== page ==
Sudden braking in 2 VW SUV models leads to official testing | business news
By TOM KRISHER, AP Auto Writer
DETROIT (AP) — First came the beeping alarms and dash lights warning that something had gone haywire. Then, suddenly and mysteriously, the driver’s side windows rolled down. Kendall Heiman’s Volkswagen SUV then performed the scariest stunt of all: it suddenly braked for no reason.
Heiman, a clinical social worker in Lawrence, Kansas, was driving her 15-year-old son to a class on Jan. 5 when her 2021 Atlas Cross Sport snapped. The malfunctions turned a normally routine two-mile round trip into a white-knuckled ordeal.
“It literally feels like the car is owned,” Heiman said. “I don’t feel like I’m driving my car. My car drives me.”
It turns out Heiman’s experience wasn’t unique. Since late 2020, 47 VW owners have complained to the National Highway Traffic Safety Administration about the same malfunctions in their 2020 and 2021 VW Atlas and Atlas Cross Sport SUVs. Some drivers reported narrowly escaping collisions, although a review of complaints found no reports of accidents.
In a statement, NHTSA said it had collected information from VW about the issue and was monitoring complaints and other data sources. The Agency has not opened a formal investigation. And it would need to collect and analyze additional data before it could request a recall.
Complaints of unexpected braking on the VW SUVs began in September 2020, eight months before Heiman bought her SUV, NHTSA records show.
In a statement, Volkswagen said it was working on the issue but didn’t say it was recalling affected vehicles.
“VW is aware of concerns about faulty door harnesses in certain Atlas and Atlas Cross Sport vehicles,” the company said. “We are working closely with NHTSA to plan next steps to identify affected vehicles.”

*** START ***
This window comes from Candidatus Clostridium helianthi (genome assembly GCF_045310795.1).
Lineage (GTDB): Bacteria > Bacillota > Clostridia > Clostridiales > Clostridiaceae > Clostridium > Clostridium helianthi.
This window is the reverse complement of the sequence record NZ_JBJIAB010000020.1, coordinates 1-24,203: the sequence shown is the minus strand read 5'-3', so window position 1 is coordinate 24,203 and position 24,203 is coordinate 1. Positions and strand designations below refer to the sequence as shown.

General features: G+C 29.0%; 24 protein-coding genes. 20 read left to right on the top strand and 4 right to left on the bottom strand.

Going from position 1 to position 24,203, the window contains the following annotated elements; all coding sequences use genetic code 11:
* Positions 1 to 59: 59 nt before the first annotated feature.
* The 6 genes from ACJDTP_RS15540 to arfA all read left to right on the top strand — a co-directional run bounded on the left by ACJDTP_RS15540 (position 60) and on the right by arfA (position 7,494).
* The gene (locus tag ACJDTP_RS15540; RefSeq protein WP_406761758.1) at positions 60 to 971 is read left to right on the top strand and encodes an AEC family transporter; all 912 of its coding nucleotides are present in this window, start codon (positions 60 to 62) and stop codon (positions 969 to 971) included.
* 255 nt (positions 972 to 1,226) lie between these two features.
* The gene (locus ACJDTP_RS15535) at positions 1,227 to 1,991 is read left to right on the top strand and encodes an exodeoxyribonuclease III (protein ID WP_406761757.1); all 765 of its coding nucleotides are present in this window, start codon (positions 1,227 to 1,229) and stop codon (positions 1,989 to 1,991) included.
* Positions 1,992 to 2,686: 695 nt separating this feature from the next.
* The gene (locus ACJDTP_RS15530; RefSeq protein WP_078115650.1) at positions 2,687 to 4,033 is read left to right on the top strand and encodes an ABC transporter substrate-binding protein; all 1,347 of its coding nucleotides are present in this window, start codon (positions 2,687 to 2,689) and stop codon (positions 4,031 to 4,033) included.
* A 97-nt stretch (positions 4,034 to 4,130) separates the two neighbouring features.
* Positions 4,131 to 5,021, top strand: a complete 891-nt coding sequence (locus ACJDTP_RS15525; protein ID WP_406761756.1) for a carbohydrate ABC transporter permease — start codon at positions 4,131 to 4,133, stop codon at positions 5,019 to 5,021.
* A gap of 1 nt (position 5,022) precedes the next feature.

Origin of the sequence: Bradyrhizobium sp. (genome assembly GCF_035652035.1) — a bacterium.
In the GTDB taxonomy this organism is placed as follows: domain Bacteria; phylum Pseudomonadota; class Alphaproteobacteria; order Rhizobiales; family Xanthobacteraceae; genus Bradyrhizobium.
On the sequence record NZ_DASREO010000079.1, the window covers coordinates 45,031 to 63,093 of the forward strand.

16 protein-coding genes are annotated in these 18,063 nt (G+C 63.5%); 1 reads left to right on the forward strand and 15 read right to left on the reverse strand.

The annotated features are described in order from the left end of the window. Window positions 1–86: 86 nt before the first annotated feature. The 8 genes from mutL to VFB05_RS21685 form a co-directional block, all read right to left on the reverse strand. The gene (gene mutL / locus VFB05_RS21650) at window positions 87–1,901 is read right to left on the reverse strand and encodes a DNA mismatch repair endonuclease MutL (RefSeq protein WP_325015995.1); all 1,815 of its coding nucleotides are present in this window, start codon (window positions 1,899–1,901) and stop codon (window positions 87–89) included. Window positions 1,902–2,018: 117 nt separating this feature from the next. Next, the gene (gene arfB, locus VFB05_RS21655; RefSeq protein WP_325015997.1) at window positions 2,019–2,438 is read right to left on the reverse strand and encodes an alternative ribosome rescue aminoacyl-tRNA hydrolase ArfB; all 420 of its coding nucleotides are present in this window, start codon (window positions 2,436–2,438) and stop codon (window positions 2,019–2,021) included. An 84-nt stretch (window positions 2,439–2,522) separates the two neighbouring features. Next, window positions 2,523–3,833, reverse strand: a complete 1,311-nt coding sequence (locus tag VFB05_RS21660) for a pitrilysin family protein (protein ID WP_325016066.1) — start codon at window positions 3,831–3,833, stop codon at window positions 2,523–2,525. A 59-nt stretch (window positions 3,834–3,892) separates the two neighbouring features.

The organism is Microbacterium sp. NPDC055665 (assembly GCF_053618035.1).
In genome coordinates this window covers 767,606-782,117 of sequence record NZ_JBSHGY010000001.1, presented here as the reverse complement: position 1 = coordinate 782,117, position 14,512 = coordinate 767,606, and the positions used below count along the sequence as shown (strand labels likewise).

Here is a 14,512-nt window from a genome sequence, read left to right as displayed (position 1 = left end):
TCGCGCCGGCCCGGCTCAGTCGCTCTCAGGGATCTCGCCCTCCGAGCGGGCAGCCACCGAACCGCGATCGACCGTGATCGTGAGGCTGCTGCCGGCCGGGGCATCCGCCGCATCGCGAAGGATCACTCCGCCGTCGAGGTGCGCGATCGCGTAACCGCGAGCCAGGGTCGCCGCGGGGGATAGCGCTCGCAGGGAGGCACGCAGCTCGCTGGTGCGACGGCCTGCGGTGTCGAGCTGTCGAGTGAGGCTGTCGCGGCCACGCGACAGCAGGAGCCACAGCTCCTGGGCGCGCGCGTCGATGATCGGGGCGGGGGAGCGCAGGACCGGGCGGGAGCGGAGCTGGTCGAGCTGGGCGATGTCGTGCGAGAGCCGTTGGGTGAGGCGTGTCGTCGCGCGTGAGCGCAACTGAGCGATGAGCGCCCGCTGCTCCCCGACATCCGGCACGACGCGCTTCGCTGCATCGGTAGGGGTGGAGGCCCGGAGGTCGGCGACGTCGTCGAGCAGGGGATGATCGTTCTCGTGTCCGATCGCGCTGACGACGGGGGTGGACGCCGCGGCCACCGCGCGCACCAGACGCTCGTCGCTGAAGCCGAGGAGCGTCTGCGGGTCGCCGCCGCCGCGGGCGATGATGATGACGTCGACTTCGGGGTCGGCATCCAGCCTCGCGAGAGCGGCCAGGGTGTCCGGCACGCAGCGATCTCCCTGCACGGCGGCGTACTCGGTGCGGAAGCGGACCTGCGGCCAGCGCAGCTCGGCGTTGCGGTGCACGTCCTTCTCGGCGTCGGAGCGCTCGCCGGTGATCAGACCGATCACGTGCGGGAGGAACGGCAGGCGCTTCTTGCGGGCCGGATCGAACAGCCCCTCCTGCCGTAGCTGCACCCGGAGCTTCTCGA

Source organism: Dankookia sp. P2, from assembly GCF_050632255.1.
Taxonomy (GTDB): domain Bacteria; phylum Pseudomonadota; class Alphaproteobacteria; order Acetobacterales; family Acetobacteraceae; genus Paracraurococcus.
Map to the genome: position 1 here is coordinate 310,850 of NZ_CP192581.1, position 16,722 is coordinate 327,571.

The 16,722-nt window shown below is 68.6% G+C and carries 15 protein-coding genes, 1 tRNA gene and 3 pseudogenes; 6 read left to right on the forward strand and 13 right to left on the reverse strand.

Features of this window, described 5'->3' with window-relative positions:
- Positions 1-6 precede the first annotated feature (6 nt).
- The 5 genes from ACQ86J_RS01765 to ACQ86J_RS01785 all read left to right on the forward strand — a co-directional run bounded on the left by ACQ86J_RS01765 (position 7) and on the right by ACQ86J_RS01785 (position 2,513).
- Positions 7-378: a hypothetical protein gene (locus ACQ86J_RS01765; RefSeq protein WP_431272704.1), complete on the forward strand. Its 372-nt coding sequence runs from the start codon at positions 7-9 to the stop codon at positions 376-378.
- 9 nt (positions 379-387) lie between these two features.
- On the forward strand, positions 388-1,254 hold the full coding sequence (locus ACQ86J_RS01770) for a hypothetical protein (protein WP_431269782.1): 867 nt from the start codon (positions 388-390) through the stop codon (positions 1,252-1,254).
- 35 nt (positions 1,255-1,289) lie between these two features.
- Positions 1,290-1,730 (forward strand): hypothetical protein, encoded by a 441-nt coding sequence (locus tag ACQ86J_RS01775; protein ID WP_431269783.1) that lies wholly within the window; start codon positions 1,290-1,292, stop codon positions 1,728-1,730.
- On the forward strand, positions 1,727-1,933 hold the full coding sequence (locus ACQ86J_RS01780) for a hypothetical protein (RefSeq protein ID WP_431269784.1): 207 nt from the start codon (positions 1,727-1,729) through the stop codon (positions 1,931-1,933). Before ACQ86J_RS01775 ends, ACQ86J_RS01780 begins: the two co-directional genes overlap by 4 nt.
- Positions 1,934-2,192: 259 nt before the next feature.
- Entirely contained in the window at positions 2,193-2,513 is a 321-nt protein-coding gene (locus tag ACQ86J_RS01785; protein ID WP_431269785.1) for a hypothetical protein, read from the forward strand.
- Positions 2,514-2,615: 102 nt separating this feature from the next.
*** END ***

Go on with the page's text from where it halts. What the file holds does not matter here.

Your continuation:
After the unexpected braking of her SUV on January 5, Heiman initially drove on, believing the problem to be a “bizarre coincidence.” The SUV and a VW app displayed malfunction warnings, she said, but neither displayed a message to stop driving the vehicle.
Her Cross Sport braked unexpectedly a few more times that day, but she was able to override it with the accelerator. That same day, as she pulled into a roundabout on her way home with her son, the SUV braked abruptly and came to a complete stop, Heiman said, and another SUV narrowly missed her. She shut off and restarted the engine to bypass what she believed was an automatic emergency braking malfunction.
On January 5th, she first encountered the problem with the Cross Sport, which she bought new in May 2021.
Once home, Heiman called their dealer’s service department and got an appointment the next day. On the way there, the SUV was mysteriously braked again when exiting a two-lane highway.
“They didn’t tell me it wasn’t safe to go to the dealer,” she said.
At the shop, a mechanic discovered a problem with a wiring harness in the driver’s door, but was told there were no parts to fix it. (Electrical shorts in wiring harnesses can cause several problems in vehicles, including brake activation.)